• Report this Comment On December 28, 2010, at 3:04 AM, Charbroil121 wrote:

    Do you have a link to the 2009 study referenced in this article by any chance? Thanks!

  • Report this Comment On December 28, 2010, at 4:53 PM, TMFDiogenes wrote:

    Hey Charbroil (love the name), here it is:

    http://www.hks.harvard.edu/fs/rzeckhau/CAPS.pdf

    Ilan

    (editor)

  • Report this Comment On December 28, 2010, at 5:22 PM, neamakri wrote:

    I have owned ARLP for awhile and am very pleased. Dividends are solid and the price is up over 50% since I purchased. Would recommend it to any Fool.

  • Report this Comment On December 28, 2010, at 10:35 PM, PeyDaFool wrote:

    Would it be possible to create a ETF with the 1,000 5-star stocks? That would make an interesting comparison to SPY in the future and would surely be a good chance of creating positive alpha.

  • Report this Comment On December 29, 2010, at 12:05 AM, cdenny6 wrote:

    Hmmm?

    I follow CAPs...

    AAPL, GOOG = 3

    ABT, JNJ, NUE = 1

  • Report this Comment On December 29, 2010, at 12:06 AM, cdenny6 wrote:

    Correction..

    ABT, JNJ, NUE = 5 STAR

  • Report this Comment On December 29, 2010, at 9:16 AM, taylor4u wrote:

    CRM is up 80% this year, 300% in the past five. On the other hand ORCl is up only 28% YTD and 150% in the last five years. In my experience the best performers aren't 5-stars, just look at Apple and F-5.

  • Report this Comment On December 29, 2010, at 10:09 AM, TMFAleph1 wrote:

    @taylor4u

    CAPS ratings are forward-looking; they aren't based on past returns. Asserting that "the best performers aren't 5-star stocks" based on two examples doesn't invalidate the conclusions of a rigorous statistical analysis based on hundreds of thousands of CAPS picks.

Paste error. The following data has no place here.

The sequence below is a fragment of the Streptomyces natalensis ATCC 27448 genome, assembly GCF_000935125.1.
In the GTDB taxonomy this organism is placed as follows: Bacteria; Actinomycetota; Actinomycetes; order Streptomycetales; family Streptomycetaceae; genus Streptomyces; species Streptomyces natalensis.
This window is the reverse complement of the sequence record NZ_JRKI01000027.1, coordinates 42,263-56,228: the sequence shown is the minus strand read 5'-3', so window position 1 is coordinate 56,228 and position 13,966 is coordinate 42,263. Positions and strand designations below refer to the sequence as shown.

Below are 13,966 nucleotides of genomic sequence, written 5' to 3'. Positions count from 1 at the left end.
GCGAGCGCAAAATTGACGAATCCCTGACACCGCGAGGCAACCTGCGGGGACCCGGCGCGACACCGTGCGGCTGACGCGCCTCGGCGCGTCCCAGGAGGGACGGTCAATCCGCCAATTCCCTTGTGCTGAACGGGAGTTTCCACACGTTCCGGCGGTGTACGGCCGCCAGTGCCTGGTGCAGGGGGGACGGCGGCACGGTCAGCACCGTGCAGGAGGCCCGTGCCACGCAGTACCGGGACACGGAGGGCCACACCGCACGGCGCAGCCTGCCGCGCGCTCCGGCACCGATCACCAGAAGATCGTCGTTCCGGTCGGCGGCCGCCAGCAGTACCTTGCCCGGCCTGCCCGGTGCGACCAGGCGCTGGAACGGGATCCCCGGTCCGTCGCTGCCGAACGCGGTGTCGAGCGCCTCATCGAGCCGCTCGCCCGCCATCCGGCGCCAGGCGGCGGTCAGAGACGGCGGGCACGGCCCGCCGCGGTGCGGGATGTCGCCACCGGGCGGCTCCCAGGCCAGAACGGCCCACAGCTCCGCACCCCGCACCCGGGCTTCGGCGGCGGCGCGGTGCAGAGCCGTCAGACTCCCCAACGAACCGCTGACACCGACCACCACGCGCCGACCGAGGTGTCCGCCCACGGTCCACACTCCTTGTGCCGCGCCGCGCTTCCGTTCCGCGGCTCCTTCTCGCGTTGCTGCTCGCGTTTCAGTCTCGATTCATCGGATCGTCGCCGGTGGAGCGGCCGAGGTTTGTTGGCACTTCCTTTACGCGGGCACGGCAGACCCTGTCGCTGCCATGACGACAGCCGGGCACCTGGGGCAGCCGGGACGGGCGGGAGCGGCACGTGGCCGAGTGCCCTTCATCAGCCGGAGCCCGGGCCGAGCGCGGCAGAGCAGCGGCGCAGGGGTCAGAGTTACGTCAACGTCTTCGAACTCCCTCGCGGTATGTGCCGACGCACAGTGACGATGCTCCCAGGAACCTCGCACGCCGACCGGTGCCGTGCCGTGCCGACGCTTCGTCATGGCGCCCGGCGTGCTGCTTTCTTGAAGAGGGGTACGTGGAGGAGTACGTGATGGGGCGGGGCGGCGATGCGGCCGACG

Alex Dumortier

  • Report this Comment On December 29, 2010, at 2:07 PM, dstwhit wrote:

    Great report. Thanks for sharing this interesting research.

    I quick scan of the paper did not reveal the specific annual % comparison of the performance of 5 star stocks to the S&P500. While the comparison of 1 vs. 5 star stocks is interesting, the comparison against the market would be very helpful in evaluating this approach.

    I would also be interesting to find some way to screen for rule-breaker stocks using CAPS, which almost by definition will at least initially have a low CAPS rating because they don't fit the status quo and have higher risks (e.g., nflx and crm). Any thoughts on how this could be done, instead of just ignoring the caps rating for these stocks?

    Thanks.

  • Report this Comment On December 31, 2010, at 7:36 AM, TMFAleph1 wrote:

    @dstwhit

    Unfortunately, Rule Breaker stocks are well outside my own circle of competence. As a I recall, the original Rule Make/ Rule Breaker book by Tom and David Gardner defined a number of requirements for a stock to qualify for Rule Breaker status. I don't remember the list (but they are in book), but perhaps it is possible to model some of them in a screen (some of them may be purely qualitative, and thus difficult to model).

    I recommend searching for articles descibing Rule Breakers to get a better notion of how best to screen for them.

    Best,

    Alex Dumortier